Benjamin Franklin Papers

From Benjamin Franklin to Peter Templeman, 12 August 1763

To Peter Templeman7

ALS: Royal Society of Arts

Boston, Augt. 12. 1763


In my Journey from Philadelphia hither, I have had the Pleasure of meeting with sundry Persons in different Places, who are attempting the Produce of Silk from the Encouragement offered by the Society: And am persuaded that in time you will see very considerable Effects of that Encouragement.8

The Produce of Potash, cheap enough to be exported with Profit to Britain, which had almost been despaired of here, and the Attempt nearly laid aside, is now revived by Mr. Willard of this Country, who, animated by the Society’s Offers, has persever’d in prosecuting the Design, and at length has found a more easy, certain, and much less expensive Process than what was heretofore known and used here, and which is said to produce a more perfect Commodity.9 He sends home by this Ship 23 Tons, hoping that the Society have continued their Premiums on that Article for the Year 1763. He is very frank and candid in communicating his Method, and willing it should be made public for the general Good. I would therefore recommend to the Society a particular Examination of the Qualities of this Potash; and if it is found excellent, as I am told it is, that Mr. Willard may receive some Mark of the Society’s Favour, tho’ the Premiums offer’d for 1762, should happen not to be continued.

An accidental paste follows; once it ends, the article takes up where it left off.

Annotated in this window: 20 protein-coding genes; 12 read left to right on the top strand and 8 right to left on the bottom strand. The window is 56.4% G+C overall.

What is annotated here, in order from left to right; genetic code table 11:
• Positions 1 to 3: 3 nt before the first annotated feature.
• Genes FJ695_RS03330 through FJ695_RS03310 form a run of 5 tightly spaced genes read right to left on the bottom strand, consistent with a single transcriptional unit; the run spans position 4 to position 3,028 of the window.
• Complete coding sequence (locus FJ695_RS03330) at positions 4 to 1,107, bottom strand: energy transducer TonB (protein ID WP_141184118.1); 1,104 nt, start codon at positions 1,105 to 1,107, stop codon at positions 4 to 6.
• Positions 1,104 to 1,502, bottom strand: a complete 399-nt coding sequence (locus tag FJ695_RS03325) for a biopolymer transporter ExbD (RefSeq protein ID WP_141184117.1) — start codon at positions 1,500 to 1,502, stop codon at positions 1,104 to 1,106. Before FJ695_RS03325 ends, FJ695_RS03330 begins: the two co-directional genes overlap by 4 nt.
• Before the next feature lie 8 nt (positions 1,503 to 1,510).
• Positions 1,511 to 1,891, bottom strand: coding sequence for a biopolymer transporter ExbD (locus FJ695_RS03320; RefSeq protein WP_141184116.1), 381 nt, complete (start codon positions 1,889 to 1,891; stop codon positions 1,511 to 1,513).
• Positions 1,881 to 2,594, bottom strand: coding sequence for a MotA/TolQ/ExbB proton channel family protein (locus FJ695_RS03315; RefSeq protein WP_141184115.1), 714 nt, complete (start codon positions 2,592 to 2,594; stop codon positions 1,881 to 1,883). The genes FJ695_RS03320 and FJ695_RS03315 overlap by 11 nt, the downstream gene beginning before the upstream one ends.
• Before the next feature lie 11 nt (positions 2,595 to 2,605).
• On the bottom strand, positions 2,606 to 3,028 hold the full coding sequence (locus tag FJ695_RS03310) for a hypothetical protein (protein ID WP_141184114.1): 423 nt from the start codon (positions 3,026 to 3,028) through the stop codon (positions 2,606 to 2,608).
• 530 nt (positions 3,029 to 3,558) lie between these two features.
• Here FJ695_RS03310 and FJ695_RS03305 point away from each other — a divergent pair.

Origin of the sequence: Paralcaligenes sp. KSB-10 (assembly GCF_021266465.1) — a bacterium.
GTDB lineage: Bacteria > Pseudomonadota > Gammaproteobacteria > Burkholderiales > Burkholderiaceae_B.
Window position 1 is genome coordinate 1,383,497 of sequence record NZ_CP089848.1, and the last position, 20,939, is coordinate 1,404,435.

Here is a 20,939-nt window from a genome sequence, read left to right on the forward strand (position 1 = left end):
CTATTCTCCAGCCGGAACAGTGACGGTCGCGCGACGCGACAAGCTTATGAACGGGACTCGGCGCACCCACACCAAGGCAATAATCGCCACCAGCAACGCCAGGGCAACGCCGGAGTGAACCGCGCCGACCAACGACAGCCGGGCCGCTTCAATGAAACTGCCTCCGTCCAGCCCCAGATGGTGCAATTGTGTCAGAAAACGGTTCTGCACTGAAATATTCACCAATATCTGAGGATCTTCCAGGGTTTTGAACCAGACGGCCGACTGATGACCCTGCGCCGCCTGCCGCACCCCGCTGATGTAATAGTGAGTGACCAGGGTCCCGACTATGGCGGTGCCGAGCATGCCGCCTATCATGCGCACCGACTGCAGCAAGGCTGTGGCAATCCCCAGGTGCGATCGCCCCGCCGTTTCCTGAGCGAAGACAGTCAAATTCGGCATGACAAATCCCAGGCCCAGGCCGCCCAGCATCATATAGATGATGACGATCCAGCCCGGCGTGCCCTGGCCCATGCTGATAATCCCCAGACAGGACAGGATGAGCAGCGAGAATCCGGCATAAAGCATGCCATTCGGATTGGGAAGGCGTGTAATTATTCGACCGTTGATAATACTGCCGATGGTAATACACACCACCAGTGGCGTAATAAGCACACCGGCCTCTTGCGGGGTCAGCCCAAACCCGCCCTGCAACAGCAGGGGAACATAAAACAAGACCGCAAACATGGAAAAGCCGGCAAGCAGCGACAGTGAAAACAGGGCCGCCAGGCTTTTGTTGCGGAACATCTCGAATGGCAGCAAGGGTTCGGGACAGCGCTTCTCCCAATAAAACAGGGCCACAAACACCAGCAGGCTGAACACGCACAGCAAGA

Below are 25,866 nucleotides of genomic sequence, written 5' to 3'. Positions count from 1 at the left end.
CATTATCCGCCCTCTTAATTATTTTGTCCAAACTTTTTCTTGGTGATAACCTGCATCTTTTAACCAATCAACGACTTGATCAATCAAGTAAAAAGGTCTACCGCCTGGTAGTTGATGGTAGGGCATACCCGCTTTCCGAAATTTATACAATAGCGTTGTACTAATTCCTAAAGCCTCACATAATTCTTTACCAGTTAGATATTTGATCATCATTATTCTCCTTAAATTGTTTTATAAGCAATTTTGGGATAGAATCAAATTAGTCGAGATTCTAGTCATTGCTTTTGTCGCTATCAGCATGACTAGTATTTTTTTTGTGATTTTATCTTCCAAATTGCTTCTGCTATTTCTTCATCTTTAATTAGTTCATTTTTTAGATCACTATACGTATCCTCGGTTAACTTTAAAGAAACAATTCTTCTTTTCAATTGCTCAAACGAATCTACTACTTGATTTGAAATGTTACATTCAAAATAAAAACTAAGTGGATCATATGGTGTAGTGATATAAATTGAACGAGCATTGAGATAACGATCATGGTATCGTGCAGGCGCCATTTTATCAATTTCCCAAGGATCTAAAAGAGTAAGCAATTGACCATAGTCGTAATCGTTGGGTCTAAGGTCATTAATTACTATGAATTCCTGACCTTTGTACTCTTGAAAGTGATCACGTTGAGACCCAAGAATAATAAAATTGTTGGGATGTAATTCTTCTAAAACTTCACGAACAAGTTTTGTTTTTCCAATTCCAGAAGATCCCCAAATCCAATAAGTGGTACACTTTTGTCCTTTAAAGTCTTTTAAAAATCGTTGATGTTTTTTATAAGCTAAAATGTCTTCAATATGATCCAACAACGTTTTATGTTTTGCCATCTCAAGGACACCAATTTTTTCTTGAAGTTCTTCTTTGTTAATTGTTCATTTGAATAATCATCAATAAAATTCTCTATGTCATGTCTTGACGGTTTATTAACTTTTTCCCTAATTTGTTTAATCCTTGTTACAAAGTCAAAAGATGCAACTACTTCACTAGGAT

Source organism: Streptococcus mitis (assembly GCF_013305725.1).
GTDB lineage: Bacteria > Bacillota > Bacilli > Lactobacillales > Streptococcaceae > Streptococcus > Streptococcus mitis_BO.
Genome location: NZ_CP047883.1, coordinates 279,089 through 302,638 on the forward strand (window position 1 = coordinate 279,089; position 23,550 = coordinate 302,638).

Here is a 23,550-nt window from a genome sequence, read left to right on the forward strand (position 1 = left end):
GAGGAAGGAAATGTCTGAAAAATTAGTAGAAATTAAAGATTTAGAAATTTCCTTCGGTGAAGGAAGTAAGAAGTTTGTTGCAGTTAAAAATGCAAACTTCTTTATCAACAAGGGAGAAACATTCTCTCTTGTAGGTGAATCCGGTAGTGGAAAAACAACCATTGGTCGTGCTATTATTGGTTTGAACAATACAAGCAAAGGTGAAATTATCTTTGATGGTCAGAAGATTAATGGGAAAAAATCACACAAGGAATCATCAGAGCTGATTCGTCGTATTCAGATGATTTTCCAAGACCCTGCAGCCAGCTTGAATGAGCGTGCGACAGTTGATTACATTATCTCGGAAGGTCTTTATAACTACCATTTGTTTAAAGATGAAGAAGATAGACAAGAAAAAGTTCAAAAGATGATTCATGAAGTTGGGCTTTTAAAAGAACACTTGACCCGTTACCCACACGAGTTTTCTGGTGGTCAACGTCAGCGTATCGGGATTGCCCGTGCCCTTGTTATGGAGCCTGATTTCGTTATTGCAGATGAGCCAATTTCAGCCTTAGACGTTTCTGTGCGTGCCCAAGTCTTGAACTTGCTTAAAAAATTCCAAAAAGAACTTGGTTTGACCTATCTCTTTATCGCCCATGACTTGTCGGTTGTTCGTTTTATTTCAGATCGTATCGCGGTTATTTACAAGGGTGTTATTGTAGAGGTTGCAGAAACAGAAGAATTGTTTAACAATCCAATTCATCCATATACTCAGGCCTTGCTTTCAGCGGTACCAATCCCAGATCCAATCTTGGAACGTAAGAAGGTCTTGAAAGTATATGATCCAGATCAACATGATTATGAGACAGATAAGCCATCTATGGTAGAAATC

With sincerest Wishes of Prosperity to the Society, and Success to their most laudable Endeavours for the Publick Prosperity, I am, Sir, Your most obedient and most humble Servant

B Franklin

Dr. Templeman

[Note numbering follows the Franklin Papers source.]

7For Peter Templeman, secretary of the Society of Arts, see above, IX, 322 n.

8In 1755 and 1756 the Society of Arts offered premiums for the cultivation of mulberry trees in Georgia and the Carolinas, but in the two following years it changed its premiums to awards for silk produced, not only in Georgia and the Carolinas, but in Conn. and Pa. as well. In 1759 the Society added a premium for each pound of raw silk imported into England, and although this offer lapsed after three years, the Society’s premiums for silk produced in America continued until 1767. All told, the Society paid £1,370 in silk premiums, most of which went to Georgia. One of the “sundry” silk producers whom BF undoubtedly met on his trip to Boston was Ezra Stiles, who had about 3000 worms which were beginning to cocoon in July just when BF visited the future president of Yale at Newport. Robert Dossie, Memoirs of Agriculture and other Oeconomical Arts, I (London, 1768), 24–6, 233–9; Brooke Hindle, The Pursuit of Science in Revolutionary America 1735–1789 (Chapel Hill, 1956), pp. 200–204; Edmund S. Morgan, The Gentle Puritan A Life of Ezra Stiles 1727–1795 (New Haven, 1962), pp. 147–51.

9The production of potash in the colonies had first been encouraged by Parliament, which in 1755 granted £3,000 to one Thomas Stephens, who had invented a method of economical production, on the condition that he go to America and supervise the erection of potash works there. The Board of Trade showed great interest in his survey and reports from the colonies. In 1758, when it became apparent that Stephens had failed, the Society of Arts offered premiums for potash imported from America into Great Britain and continued these premiums, although frequently changing their amounts and the conditions under which they were awarded, for several years afterwards. Dossie, Memoirs of Agriculture, I, 247–60; Hindle, The Pursuit of Science, p. 208; Board of Trade Journal, 1754–58, pp. 3–5, 2–14, 18–20, 109, 271, 297, 306, 313, 319. Mr. Willard, the successful potash producer, was possibly Samuel Willard of Conn. who had been granted a potash monopoly by the colony’s General Assembly in 1741. Conn. Col. Recs., VIII, 395–6.

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